Over a decade ago my life consisted of college classes and work. Determined to graduate in five years after slacking off for the first three, my school schedule was packed. I also worked a lot. One of my jobs in college was at Nordstrom. In a rush from work to class, I made a mad dash past the children’s section of Nordstrom. As I rushed past one of the mirrored columns, I caught a glimpse of myself. I saw a pretty girl with long legs and long arms. I saw a girl who looked happy with a messy pony tail and all black clothes. “She’s pretty,” I thought to myself. Then I realized it was just my reflection. The messy pony tail now looked sloppy. The all black clothes looked uninspired. I looked tired and wore out.
The class I was rushing to was my favorite class: creative writing. We were working on different forms of poetry. The focus for that day: a sestina. The form and word repetition was strict. The topic was up to me. As I stared at my blank piece of paper, I couldn’t shake the feeling of catching my own reflection in the mirror. Why was I so pretty until I knew it was me?
Trapped in a Moment
For a single moment
before exhaling and after inhaling, I become
the image of who I am, an innocent person
in reflection, not knowing that it’s myself staring
back at me, purely, clearly.
It is me, once I look clearly.
But as I walked by, for a moment
I saw myself in my true form, a form distorted by staring
at myself. Looking too closely, I forced myself to become
viewing myself as more than a person.
I examine my reflection more than any person
should. All my flaws laid out clearly
in front of me. It would be easier to turn away but I am trapped
in the moment
when the image of who I am and who I want to become
appear next to each other. Staring.
Minutes feel like hours as the staring
contest between myself and the person
I wish to become
blend together. I no longer clearly
see myself as I did the moment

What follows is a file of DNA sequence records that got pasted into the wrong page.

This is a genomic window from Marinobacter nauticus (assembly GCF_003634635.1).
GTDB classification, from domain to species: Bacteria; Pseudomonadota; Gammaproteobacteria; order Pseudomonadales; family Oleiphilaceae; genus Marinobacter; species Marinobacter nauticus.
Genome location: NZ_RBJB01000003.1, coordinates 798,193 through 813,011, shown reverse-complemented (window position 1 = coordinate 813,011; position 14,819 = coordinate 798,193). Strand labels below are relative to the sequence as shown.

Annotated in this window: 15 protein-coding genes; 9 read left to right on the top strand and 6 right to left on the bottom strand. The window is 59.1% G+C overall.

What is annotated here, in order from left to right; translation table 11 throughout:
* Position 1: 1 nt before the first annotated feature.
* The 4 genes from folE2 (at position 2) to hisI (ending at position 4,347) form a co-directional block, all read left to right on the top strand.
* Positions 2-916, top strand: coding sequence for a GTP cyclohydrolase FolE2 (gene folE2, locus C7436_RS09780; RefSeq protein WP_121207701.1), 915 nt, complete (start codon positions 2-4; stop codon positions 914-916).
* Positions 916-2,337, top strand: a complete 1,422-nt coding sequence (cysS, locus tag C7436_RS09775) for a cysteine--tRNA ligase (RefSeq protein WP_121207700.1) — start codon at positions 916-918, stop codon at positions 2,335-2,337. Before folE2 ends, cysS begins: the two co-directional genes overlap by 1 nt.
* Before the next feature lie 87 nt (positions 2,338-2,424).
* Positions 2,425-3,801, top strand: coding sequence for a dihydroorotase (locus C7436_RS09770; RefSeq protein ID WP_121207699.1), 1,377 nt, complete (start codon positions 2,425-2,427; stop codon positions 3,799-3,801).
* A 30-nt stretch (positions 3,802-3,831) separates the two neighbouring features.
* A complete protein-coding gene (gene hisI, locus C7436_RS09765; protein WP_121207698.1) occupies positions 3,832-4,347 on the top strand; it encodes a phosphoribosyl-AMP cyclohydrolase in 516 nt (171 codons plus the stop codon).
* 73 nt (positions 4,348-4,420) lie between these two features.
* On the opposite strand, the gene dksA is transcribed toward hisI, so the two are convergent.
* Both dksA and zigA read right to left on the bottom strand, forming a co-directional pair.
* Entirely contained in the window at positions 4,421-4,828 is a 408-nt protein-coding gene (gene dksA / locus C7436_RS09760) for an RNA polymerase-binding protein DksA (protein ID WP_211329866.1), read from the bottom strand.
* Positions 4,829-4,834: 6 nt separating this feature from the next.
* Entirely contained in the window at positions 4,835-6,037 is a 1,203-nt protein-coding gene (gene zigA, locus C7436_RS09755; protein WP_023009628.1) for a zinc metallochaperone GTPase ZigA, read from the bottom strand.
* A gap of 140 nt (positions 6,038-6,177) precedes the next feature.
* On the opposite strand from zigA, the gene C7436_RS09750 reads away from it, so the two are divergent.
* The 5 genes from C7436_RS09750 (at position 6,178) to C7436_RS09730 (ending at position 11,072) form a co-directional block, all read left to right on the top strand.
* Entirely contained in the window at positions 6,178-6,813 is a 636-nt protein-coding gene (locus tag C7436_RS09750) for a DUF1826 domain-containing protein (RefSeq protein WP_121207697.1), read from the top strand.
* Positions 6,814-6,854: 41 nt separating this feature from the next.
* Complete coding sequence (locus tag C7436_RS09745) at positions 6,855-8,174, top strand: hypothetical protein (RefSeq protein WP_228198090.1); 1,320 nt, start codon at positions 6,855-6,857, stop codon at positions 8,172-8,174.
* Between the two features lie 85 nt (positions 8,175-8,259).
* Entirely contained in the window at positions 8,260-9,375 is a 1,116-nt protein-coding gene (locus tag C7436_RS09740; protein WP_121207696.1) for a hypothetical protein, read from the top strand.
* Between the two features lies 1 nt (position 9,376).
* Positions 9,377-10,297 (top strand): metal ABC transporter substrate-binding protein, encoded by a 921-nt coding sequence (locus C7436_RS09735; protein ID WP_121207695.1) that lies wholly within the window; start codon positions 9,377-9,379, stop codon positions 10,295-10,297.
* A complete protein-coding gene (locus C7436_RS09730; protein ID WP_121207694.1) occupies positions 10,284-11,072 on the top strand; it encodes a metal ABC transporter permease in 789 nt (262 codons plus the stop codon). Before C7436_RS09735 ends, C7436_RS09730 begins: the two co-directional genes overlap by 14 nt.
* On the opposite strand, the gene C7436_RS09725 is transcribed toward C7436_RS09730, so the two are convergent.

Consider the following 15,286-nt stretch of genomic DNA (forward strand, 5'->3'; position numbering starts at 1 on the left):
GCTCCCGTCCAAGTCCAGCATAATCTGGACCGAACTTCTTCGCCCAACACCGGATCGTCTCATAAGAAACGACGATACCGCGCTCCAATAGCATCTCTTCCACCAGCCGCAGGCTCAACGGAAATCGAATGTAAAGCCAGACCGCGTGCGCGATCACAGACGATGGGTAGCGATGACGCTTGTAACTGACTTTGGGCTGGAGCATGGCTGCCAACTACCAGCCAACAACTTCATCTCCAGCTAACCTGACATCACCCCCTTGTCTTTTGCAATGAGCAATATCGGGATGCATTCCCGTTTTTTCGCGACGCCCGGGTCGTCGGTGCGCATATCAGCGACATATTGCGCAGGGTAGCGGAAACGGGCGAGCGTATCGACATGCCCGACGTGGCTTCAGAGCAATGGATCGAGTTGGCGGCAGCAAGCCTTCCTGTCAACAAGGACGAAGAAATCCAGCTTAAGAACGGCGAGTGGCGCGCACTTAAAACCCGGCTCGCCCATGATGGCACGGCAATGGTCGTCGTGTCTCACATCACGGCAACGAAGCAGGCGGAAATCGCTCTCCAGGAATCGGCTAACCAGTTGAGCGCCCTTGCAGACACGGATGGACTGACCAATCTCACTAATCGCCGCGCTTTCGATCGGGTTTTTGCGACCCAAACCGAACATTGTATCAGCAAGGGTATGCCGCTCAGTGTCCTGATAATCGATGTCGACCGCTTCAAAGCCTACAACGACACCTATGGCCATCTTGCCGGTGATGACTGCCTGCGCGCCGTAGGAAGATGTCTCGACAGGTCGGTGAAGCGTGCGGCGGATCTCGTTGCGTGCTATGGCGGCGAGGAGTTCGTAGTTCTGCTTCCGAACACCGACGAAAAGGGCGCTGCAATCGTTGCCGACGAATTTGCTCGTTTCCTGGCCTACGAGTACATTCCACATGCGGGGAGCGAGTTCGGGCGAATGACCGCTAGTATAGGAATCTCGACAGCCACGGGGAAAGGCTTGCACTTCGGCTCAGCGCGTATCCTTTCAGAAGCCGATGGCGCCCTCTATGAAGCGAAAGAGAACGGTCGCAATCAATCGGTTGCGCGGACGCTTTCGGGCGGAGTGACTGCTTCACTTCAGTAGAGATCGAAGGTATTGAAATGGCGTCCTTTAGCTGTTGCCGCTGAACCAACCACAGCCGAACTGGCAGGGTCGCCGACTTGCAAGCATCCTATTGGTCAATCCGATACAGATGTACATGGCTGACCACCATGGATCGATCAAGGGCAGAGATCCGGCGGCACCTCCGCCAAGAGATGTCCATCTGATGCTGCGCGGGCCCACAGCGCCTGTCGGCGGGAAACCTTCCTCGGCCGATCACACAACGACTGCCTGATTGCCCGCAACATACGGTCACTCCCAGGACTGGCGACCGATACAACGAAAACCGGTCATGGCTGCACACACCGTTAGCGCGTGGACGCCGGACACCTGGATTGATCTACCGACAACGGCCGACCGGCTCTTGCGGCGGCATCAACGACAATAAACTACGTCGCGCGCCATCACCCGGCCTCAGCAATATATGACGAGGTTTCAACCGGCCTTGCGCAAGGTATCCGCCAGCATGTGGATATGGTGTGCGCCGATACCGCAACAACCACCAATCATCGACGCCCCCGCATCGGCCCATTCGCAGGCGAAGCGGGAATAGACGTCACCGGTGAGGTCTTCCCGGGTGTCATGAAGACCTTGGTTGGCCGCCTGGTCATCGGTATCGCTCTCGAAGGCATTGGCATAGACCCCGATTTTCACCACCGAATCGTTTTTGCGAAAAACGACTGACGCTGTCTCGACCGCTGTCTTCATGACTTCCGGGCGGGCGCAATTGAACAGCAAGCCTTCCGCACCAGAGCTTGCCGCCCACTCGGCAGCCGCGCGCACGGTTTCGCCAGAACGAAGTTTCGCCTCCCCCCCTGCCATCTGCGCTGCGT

I accidentally caught my reflection and became trapped.
If my image could remain trapped
in memory as it was before the staring
began, remembering myself in that surprise moment,
I would like the person
who everybody sees clearly.
They see the person I’ve become.
In front of a mirror I become
forcing myself to clearly
see the reflection, not of who I am, but an image staring
back at me resembling a person
lost and distorted by the disruption of a moment.
For some reason, a reason I wish I could devote time and effort to studying, we are taught to be our own worst critics. We are taught to scrutinize every inch of our bodies. We are taught that what is on the outside matters more than anything on the inside. It’s everywhere, and it’s exhausting.
In that moment when I realized how critical I was of myself, as I processed my thoughts and my actions on paper, I made a promise to myself. I would be gentle with myself. I would be my own cheerleader. I would never beat myself up.
I think the tide is changing for our world. Companies that are visible to everyone are beginning to promote this crazy concept of self-love. The Today Show is on board. Professional runner Lauren Fleshman is keeping it real for her fans. More and more people are rejecting the idea that we have to look perfect in order to be of value.
Life isn’t about perfection. The one thing we all have in common is our ability to love. There is never too much. We never run out. It’s time for everyone to look at themselves in the mirror and love the person that they see instead of an image that has been distorted by staring too long.